PricewaterhouseCoopers (PWC) has just published a major 58-pp report on linked data in the enterprise. The report features insightful interviews with many industry practitioners as well as PWC’s own in-depth and thorough research. I think this report is a most significant event: it represents the first mainstream recognition of the potential importance of linked data and semantic Web technologies to the business of data interoperability within the enterprise.
This entire issue is uniformly excellent and well-timed. PWC has done a superb job of assembling the right topics and players. The report has three feature articles interspersed with four in-depth interviews. The target audience is the enterprise CIO with much useful explanation and background. Applications discussed range from standard business intelligence to energy and medicine.
The emphasis on the linked data aspect is a strong one. PWC puts twin emphases on ontologies and the enterprise perspective (naturally). This is a refreshing new perspective for the linked data community, which at times could be accused a bit of being myopic with regard to: 1) open data only; 2) instance records (RDF and no OWL, with little discussion of domain or concept ontologies); and 3) sometimes a disdain for the business perspective (as opposed to the academic).
PWC has done a great job of getting beyond some of the community's own prejudices in order to couch this in CIO and enterprise terms. This signals to me the transition from the lab to the marketplace, with all of its consequent challenges and advantages.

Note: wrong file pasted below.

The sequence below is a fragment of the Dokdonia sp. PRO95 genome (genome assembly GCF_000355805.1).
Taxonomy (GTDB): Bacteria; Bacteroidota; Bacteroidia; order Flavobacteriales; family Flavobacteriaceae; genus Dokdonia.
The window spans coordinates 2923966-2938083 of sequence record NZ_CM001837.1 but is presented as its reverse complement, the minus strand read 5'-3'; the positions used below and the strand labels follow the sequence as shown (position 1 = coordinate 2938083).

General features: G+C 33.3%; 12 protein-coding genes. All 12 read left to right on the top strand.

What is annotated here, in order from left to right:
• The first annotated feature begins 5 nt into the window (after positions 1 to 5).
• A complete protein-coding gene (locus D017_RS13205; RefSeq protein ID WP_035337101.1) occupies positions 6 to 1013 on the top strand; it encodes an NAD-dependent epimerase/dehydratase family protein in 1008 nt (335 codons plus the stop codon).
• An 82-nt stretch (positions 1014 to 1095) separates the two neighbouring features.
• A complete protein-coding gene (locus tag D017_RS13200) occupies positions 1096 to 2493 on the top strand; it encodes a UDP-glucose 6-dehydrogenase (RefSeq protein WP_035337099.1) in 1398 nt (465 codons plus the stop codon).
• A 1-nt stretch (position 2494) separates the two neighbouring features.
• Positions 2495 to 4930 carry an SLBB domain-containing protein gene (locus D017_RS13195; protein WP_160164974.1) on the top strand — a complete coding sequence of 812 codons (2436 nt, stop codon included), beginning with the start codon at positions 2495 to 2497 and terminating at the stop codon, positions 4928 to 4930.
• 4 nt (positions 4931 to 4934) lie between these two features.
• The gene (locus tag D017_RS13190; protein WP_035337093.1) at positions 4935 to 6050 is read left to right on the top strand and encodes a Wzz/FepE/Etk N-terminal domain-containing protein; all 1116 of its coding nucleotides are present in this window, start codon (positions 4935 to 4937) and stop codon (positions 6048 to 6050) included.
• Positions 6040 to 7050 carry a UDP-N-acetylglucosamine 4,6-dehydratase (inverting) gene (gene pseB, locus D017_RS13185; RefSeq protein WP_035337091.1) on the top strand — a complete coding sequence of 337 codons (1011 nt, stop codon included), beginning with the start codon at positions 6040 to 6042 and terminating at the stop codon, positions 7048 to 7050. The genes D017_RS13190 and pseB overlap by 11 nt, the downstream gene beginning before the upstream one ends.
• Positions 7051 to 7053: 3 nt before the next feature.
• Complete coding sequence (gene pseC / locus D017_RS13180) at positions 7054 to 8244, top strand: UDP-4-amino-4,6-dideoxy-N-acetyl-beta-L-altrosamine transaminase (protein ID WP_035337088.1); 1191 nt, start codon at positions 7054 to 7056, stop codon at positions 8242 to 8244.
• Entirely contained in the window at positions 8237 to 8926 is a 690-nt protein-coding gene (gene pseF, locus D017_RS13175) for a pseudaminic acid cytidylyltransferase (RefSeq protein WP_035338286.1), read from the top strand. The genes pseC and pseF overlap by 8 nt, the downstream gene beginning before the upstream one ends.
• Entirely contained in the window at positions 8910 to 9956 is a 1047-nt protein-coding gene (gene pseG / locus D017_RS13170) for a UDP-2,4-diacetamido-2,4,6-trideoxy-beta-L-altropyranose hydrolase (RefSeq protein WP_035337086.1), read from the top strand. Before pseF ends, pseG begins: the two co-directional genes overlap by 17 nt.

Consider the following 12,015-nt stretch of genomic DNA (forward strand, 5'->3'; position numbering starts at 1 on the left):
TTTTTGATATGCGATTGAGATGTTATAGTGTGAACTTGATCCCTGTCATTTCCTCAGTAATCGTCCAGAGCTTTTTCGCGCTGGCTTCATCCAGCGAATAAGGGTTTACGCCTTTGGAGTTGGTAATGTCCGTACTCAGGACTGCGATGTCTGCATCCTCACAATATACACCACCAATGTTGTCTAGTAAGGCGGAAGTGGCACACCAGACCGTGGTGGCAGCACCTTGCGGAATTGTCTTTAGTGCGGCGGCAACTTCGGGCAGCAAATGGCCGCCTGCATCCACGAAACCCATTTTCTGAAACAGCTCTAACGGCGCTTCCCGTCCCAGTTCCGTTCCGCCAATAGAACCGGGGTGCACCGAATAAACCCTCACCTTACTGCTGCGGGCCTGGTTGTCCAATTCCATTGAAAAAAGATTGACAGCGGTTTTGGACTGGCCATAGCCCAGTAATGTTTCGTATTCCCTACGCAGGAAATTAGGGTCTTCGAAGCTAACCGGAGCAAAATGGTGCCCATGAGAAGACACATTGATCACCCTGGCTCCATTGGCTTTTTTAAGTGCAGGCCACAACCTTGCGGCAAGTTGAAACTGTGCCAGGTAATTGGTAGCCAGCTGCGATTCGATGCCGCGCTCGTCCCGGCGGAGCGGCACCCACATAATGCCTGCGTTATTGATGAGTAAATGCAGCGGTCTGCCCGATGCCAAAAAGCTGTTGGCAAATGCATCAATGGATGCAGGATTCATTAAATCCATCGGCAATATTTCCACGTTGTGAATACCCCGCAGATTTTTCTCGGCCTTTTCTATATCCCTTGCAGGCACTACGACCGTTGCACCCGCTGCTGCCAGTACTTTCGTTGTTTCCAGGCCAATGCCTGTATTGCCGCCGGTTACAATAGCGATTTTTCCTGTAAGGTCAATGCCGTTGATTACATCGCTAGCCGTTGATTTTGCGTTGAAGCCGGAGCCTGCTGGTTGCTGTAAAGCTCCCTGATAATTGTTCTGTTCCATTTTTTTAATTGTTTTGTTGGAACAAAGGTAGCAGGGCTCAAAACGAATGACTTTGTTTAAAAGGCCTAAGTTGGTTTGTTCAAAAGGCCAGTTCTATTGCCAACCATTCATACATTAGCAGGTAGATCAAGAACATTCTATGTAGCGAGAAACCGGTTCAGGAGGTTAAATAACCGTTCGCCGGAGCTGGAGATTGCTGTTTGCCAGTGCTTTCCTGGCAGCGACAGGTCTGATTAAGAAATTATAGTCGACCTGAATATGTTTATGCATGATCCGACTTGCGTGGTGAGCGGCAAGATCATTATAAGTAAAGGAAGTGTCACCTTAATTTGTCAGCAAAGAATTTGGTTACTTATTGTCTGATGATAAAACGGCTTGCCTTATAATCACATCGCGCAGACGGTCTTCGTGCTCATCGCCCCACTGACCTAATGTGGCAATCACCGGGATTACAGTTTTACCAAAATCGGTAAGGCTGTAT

In short: Bravo! This is a very good piece and will, I think, put PWC ahead of the curve for some time to come.
I was very pleased to have the opportunity to review earlier drafts of this major report. After reading a couple of my recent papers on Shaky Semantics and the Advantages and Myths of RDF, with the latter cited in the piece, I had a chance to have a fruitful dialog with one of the report’s editors, Alan Morrison, who is a manager in PWC’s Center for Technology and Innovation (CTI). He kindly solicited my comments and incorporated some suggestions.
The report also lists 14 various semantic technology vendors and service providers. I’m pleased to note that PWC included our small Structured Dynamics firm as part of its listing. Other vendors listed include Cambridge Semantics, Collibra, Metatomix, Microsoft, OpenLink Software, Oracle, Semantic Discovery Systems, Talis, Thomson Reuters, TopQuadrant and Zepheira, with the selected service providers of Radar Networks and AdaptiveBlue.
This report is easy — but important — reading. I personally enjoyed the insights of Frank Chum of Chevron, a new name for me. I encourage all in the field to read and study the entire report closely. I think this report will be an important milestone for the semantic Web in the enterprise for quite some time to come.
After a brief sign-up, the 58-pp report is available for free download.